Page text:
agency is "significantly more active" now than under former
President George W. Bush, it was "starting from a very low
bar," said Crane, chief executive officer of Princeton, New
Jersey-based NRG Energy Inc.
"They've listened to business, and it seems to us the
things they are putting out there are fairly moderate," Crane
said in an interview. "We think EPA can be worked with."
The North American Electric Reliability Corp., which sets
standards for transmission lines providing power in the U.S.,
Canada and parts of Mexico, said in an Oct. 26 report that rules
being considered by the EPA pose a risk to the stability of the
national power grid and may force utilities to shut plants.
"Taken together, these rules pose a serious threat to
electric reliability in certain regions of the country," said
Scott Segal, a Washington lawyer at Bracewell & Giuliani LLP who
lobbies for utilities such as Atlanta-based Southern Co.
Entergy's concern is that the EPA may adopt rules like
those already being sought by New York state to protect fish and
other marine life killed when power plants suck in water to cool
their operations. The agency has said it is gathering
information on the issue.
The state and federal regulators may require power plants
to build cooling towers that take in less water at a slower
speed than current systems. Entergy, which wants regulators to
let it use less costly alternatives, says it would have to build
two structures 168 feet (51 meters) tall at its Indian Point
nuclear power plant.
Yankee Stadium is 134 feet tall at its highest point,
according to the New York Yankees baseball team's 2009 media
Exelon Corp. this month agreed to shut its Oyster Creek
reactor in New Jersey in 2019, a decade before its federal
license expires, in a deal with state regulators rather than
having to build cooling towers.
Industrial boilers would come under tighter hazardous-
emissions standards under an EPA rule that the Council of
Industrial Boiler Owners, a trade group based in Burke,
Virginia, said may put more than 300,000 jobs at risk.
The EPA, before taking more time to study the issue,
proposed a blanket approach instead of accounting for variations
among industries, said Sara Kendall, vice president for
corporate affairs and sustainability at Weyerhaeuser of Federal
Way, Washington, the largest publicly traded U.S. timberland
company by revenue.
"The EPA took each pollutant and decided what was the most
stringent control technology for that pollutant and packaged
that together and said that's what all boilers have to do,"
Kendall said in an interview.
The EPA's pending rule to reduce limits for ozone would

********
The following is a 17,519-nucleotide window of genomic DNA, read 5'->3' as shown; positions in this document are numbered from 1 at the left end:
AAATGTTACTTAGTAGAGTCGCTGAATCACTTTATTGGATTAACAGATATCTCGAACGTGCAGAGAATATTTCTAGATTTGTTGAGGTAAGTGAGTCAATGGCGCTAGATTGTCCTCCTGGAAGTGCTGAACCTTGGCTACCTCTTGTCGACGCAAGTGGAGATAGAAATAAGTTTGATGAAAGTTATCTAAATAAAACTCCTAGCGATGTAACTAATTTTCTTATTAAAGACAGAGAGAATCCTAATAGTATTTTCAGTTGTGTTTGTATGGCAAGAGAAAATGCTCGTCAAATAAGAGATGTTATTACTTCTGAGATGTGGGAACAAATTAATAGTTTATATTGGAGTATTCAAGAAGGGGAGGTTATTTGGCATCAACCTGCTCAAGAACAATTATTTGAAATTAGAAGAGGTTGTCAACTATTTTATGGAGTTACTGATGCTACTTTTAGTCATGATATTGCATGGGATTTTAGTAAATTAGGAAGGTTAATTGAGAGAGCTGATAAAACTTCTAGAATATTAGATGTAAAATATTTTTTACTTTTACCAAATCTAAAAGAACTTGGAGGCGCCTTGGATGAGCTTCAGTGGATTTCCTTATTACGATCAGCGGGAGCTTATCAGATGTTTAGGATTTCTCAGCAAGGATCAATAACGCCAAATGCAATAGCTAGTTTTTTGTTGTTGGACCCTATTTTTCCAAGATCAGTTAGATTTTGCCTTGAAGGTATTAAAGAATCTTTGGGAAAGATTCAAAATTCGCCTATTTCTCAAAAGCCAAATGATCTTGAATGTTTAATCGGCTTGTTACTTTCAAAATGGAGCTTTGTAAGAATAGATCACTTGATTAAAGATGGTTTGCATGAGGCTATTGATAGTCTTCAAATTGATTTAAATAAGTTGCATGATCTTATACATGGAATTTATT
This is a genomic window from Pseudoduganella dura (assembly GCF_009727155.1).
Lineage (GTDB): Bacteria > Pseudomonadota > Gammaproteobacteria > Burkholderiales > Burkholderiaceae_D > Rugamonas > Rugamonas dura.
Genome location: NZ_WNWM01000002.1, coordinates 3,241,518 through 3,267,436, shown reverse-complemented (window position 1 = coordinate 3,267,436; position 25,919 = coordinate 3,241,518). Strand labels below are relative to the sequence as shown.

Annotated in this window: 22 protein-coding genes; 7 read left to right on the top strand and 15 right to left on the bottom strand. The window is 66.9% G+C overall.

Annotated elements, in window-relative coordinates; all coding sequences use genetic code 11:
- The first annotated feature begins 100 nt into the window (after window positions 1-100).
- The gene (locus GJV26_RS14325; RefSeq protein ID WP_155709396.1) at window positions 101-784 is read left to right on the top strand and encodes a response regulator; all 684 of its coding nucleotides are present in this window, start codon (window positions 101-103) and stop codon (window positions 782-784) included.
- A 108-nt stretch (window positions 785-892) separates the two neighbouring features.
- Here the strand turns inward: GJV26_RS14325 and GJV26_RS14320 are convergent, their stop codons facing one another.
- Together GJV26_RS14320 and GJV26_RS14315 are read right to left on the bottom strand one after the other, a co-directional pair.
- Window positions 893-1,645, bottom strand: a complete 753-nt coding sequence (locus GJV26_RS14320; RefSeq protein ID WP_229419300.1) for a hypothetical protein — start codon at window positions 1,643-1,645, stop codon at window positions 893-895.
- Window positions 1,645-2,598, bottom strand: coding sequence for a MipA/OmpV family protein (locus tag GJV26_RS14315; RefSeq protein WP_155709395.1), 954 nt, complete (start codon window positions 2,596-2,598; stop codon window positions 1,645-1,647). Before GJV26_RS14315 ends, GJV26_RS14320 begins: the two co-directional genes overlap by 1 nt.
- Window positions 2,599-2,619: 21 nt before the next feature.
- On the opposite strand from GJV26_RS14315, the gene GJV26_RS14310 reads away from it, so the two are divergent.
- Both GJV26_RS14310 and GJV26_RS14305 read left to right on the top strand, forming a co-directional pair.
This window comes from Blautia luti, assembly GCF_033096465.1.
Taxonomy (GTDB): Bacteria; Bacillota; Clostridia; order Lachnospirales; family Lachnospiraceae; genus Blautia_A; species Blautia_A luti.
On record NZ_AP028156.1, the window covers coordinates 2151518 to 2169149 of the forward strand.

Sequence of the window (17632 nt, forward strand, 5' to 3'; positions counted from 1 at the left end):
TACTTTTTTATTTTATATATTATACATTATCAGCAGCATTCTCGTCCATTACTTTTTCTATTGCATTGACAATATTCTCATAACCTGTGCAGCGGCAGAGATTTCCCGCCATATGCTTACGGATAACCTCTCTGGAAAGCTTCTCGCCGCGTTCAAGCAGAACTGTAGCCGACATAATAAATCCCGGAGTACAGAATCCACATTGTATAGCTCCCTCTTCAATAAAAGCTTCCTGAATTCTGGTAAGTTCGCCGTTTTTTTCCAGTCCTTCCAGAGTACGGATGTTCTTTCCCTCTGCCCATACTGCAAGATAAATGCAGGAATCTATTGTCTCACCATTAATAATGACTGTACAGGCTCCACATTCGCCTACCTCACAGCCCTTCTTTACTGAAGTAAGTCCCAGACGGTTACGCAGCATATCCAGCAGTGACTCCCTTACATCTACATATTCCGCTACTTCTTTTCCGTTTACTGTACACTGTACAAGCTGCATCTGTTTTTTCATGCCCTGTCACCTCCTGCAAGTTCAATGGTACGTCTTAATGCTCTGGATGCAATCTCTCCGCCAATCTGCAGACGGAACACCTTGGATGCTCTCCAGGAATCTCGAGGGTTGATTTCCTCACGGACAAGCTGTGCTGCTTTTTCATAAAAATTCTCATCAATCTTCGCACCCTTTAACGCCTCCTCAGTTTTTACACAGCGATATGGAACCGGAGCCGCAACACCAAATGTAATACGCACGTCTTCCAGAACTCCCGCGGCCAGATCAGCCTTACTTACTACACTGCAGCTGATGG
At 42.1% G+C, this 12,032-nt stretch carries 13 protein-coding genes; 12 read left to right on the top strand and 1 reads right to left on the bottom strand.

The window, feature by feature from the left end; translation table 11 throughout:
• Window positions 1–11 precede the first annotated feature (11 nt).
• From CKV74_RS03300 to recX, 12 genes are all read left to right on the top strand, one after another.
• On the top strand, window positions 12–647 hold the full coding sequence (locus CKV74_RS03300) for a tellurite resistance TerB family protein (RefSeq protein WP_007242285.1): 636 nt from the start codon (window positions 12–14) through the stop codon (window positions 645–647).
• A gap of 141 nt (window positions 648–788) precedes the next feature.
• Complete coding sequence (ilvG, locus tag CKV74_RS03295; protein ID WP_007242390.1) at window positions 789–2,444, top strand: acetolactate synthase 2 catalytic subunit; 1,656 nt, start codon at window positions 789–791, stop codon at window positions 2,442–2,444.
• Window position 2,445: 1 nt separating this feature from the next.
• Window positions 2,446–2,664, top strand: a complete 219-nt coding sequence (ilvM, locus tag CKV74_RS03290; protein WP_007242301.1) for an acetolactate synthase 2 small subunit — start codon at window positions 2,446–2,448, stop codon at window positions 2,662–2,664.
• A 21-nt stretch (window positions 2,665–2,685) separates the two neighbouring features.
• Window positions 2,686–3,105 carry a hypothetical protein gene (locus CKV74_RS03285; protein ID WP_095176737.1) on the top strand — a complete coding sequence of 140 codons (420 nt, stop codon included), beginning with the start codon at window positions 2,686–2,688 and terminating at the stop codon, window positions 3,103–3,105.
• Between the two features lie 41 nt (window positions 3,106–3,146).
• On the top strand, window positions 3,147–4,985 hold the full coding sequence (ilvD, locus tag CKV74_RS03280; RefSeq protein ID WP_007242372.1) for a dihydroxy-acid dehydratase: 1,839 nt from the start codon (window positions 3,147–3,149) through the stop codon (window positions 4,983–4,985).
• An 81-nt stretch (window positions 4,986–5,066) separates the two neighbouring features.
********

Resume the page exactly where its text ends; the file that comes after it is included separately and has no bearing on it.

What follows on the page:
cost 7.3 million jobs in about 10 years and $1 trillion a year
from 2020 to 2030 as states work to comply with the rule and
manufacturing plants install new equipment, according to the
study by the Manufacturers Alliance that the American Petroleum
Institute helped fund.
The EPA has estimated the ozone regulations would cost
industries led by utilities and oil companies $19 billion to $90
billion, while saving $13 billion to $100 billion in medical
expenses and missed work.
Assumptions on Technology
The chasm in cost estimates stems in part from different
assumptions about the cost of technology that the EPA and
business agree will need to be developed to reduce ozone levels
as much as the regulations demand, according to Tony Costello, a
financial analyst for Bloomberg Government who is a former
analyst with the U.S. Small Business Administration and Osprey
Partners Investment Management of Shrewsbury, New Jersey.
The EPA assumed costs will be similar to that of current
technologies, and the industry estimated the necessary
innovations will be far costlier, according to Costello.
While the EPA didn't estimate job losses or effects on the
economy, business didn't incorporate reduced costs in medical
and other expenses. The agency says those savings make
controlling pollution a good deal for the nation.
"Say what you want about EPA's business sense, but we know
how to get a return on an investment," Jackson said in the
For Related News and Information:
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North American environmental markets: EMUS <GO>
A menu of world energy statistics: ENST <GO>
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Index: BUSELEC US <Index> GPO D <GO>
--Editors: Larry Liebert, Joe Winski
To contact the reporter on this story:
Kim Chipman in Washington at +1-202-624-1927 or
To contact the editor responsible for this story:
Larry Liebert at +1-202-624-1936 or